The human MDA-MB231-, HCT116-, HEK293 cell lines and the osteosarcoma Saos2 (parental cells or cell lines with inducible p53, TAp73α or TAp73β) (28) were maintained in Dulbecco modified Eagle medium supplemented with 10% fetal calf serum at 37°C. Expression of p53, TAp73α or TAp73β in stably transfected cells was induced with 0.5 µg doxycycline (for TAp73α) or 2.0 µg doxycyclin (for TAp73β and p53). Transfections were performed using the calcium phosphate precipitation method (BES). Transient knockdown of IL1RAP and NEDD4L was achieved by using Dharmacon ON-TARGETplus siRNAs, according to manufacturers manual. Lentiviral transduction was used to deliver pLKO-siRNA constructs for the knockdown of c-Jun and p73 (Sigma), while pLKO-siRNA targeting Luciferase served as a control.

Cell cycle analysis

Saos2 parental cells and Saos cell lines inducible for TAp73α, TAp73β or p53 were induced for 24 h or 48 h, prior to harvest. All cells were collected, resuspended in PBS containing 1% FCS and fixed in ethanol overnight at 4°C. DNA content was stained with propidium iodide (Sigma) for 30 min at room temperature and analyzed by flow cytometry (Becton Dickinson FACScan). The data were analyzed using CellQuest Pro software.

Western blot analysis

Whole cell extract was harvested in 2 × SDS sample buffer, 4 × sample buffer was added to aliquots of chromatin samples (see below for preparation of chromatin), both types of samples were boiled and proteins were separated by SDS–PAGE. After blotting, the following antibodies were used to detect proteins: BL906 (anti-p73; Abcam), DO1 (anti-p53; BD PharMingen), ab13487 (anti-active Caspase3; Abcam), SC45-X (anti-cJun; SantaCruz Biotechnology), SL30 (anti-TATA-box Binding Protein; anti-TBP), M2 (anti-FLAG; Sigma). Secondary antibodies used were either rabbit–anti-mouse or swine–anti-rabbit conjugated to HRP (Dako).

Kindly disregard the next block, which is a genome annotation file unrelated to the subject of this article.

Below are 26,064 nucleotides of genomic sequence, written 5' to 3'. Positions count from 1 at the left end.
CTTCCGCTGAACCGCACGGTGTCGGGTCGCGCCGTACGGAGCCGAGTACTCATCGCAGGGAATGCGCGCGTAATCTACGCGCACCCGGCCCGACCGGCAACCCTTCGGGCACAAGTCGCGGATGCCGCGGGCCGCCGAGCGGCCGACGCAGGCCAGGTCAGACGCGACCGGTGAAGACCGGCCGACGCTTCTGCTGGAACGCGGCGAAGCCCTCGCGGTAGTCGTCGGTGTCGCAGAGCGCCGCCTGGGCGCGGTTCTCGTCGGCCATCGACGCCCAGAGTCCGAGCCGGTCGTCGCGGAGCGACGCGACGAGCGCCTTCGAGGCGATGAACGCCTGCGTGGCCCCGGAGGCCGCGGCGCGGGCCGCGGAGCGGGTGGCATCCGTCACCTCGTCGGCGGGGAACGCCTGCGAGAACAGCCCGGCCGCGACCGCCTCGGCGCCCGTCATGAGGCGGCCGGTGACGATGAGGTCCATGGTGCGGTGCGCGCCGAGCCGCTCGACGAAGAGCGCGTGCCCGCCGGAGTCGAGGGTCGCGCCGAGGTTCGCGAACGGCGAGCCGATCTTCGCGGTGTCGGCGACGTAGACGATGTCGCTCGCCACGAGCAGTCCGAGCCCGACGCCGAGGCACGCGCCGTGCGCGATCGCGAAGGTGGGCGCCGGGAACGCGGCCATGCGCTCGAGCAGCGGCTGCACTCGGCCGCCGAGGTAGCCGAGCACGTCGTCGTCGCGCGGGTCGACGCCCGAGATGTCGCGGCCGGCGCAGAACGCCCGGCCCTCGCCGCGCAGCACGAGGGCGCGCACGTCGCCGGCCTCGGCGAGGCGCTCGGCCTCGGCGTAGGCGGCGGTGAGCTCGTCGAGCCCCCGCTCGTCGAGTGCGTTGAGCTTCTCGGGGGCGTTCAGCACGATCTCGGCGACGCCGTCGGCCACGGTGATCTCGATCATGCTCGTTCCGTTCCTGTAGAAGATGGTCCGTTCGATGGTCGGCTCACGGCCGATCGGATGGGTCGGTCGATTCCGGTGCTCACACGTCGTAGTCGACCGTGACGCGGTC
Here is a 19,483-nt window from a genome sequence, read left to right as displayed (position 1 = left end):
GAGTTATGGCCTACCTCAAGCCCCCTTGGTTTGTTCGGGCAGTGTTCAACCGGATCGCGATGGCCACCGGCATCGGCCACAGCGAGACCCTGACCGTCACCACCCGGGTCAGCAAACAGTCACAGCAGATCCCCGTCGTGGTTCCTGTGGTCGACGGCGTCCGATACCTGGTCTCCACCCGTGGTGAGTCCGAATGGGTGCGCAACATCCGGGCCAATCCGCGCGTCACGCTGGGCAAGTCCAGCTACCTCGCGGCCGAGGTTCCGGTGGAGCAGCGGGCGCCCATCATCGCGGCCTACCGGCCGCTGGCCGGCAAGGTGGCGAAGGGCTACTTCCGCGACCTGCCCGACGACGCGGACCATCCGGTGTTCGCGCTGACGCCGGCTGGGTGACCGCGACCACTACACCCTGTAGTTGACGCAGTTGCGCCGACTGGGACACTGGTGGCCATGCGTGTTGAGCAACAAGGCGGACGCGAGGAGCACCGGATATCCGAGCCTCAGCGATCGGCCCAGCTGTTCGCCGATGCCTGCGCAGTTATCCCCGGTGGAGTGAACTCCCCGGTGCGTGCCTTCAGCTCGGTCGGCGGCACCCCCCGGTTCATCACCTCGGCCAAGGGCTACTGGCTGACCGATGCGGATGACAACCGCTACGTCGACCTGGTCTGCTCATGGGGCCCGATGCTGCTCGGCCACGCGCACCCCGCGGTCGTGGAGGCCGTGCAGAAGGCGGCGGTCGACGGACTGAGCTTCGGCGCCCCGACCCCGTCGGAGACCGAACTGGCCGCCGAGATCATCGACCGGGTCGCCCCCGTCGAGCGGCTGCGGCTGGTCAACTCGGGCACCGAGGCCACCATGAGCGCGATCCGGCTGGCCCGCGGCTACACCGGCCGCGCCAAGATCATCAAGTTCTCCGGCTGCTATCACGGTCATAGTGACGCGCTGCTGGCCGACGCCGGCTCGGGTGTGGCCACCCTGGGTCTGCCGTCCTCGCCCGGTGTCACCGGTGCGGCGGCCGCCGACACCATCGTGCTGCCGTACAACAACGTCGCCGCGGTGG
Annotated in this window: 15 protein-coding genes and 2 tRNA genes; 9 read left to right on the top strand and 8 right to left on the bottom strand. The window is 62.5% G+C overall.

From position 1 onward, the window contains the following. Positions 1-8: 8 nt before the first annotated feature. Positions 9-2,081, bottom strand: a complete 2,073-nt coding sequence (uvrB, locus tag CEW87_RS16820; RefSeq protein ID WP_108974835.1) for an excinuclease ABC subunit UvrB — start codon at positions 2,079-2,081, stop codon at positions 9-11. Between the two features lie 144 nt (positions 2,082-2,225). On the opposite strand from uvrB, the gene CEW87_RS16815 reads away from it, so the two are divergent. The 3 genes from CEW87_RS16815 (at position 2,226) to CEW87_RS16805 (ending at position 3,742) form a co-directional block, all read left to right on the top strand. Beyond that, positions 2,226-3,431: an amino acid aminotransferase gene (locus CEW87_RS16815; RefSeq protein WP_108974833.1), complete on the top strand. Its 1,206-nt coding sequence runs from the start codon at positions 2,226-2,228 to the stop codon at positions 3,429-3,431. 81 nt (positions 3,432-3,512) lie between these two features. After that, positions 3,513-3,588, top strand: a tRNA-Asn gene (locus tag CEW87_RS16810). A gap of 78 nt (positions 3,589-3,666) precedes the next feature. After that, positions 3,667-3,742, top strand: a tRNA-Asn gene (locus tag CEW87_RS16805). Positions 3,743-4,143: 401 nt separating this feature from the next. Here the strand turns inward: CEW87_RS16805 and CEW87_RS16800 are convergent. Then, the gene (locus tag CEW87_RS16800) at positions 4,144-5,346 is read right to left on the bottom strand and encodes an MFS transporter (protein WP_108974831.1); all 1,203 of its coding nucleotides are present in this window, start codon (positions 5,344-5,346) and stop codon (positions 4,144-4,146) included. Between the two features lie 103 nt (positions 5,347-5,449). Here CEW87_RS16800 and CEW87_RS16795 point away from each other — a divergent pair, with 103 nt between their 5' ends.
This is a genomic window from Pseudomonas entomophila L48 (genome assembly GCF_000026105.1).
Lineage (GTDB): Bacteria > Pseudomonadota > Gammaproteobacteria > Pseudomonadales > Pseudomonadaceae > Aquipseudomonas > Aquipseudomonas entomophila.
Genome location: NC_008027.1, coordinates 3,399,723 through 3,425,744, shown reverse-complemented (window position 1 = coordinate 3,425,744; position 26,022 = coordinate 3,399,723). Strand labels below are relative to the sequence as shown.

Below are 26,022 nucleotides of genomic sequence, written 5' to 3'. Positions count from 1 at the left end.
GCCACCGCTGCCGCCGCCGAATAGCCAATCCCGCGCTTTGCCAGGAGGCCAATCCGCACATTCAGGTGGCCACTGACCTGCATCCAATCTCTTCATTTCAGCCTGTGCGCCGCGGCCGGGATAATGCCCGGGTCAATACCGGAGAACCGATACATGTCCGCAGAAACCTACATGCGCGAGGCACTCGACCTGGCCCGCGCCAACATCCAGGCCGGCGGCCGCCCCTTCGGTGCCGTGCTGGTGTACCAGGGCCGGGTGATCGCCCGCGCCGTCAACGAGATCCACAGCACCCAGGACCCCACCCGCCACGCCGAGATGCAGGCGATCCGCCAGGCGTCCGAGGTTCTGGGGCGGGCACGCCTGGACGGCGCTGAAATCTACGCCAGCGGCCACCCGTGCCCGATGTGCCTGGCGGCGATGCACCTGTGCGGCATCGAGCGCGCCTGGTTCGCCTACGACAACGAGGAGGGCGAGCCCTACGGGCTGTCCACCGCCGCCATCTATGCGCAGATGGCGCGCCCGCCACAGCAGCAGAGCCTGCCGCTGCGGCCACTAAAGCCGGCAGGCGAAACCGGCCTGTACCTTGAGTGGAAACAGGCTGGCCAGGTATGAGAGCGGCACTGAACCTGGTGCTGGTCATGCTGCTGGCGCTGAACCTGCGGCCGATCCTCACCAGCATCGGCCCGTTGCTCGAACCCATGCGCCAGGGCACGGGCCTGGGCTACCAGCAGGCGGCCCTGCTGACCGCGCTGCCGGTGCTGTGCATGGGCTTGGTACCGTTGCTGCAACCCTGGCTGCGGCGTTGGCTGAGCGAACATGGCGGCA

ChIP was basically done as described by Denissov et al. (29). To immunoprecipitate p53, DO1 antibody (BD PharMingen) was used and BL906 (Abcam) was used for p73. Immunoprecipitation of c-Jun was done with an anti-c-Jun antibody (Upstate). Real-time qPCR was performed using the SYBR Green mix (Biorad) with the MyIQ machine (Biorad). Primers are listed in Supplemental Table S5.

Prior to the Re-ChIP, p73-antibody (BL906) or c-Jun-antibody (Upstate) was crosslinked to protein-A/G-beads (SantaCruz) using 20 mM dimethylpimelimidate (pH: 8.5). The chromatin complexes from the first ChIP were eluted in 50 μl of elution buffer and the SDS concentration was adjusted with 5 × incubation buffer without SDS to 0.15% in the second ChIP-reaction. The Re-ChIP included an unspecific or a beads only control, respectively, to allow an estimation of leakage and antibody carryover from the first ChIP.

RNA isolation and RT–PCR

Total RNA was extracted using the RNeasy Mini Kit according to protocol (Qiagen). For cDNA synthesis retrotranscription was performed using 1 μg of RNA with random hexamer primers, dNTPs, DTT, buffer and Superscript Retrotranscriptase (Invitrogen). The cDNA was analyzed by real-time qPCR using a MyIQ machine (Biorad). Primers are listed in Supplemental Table S5.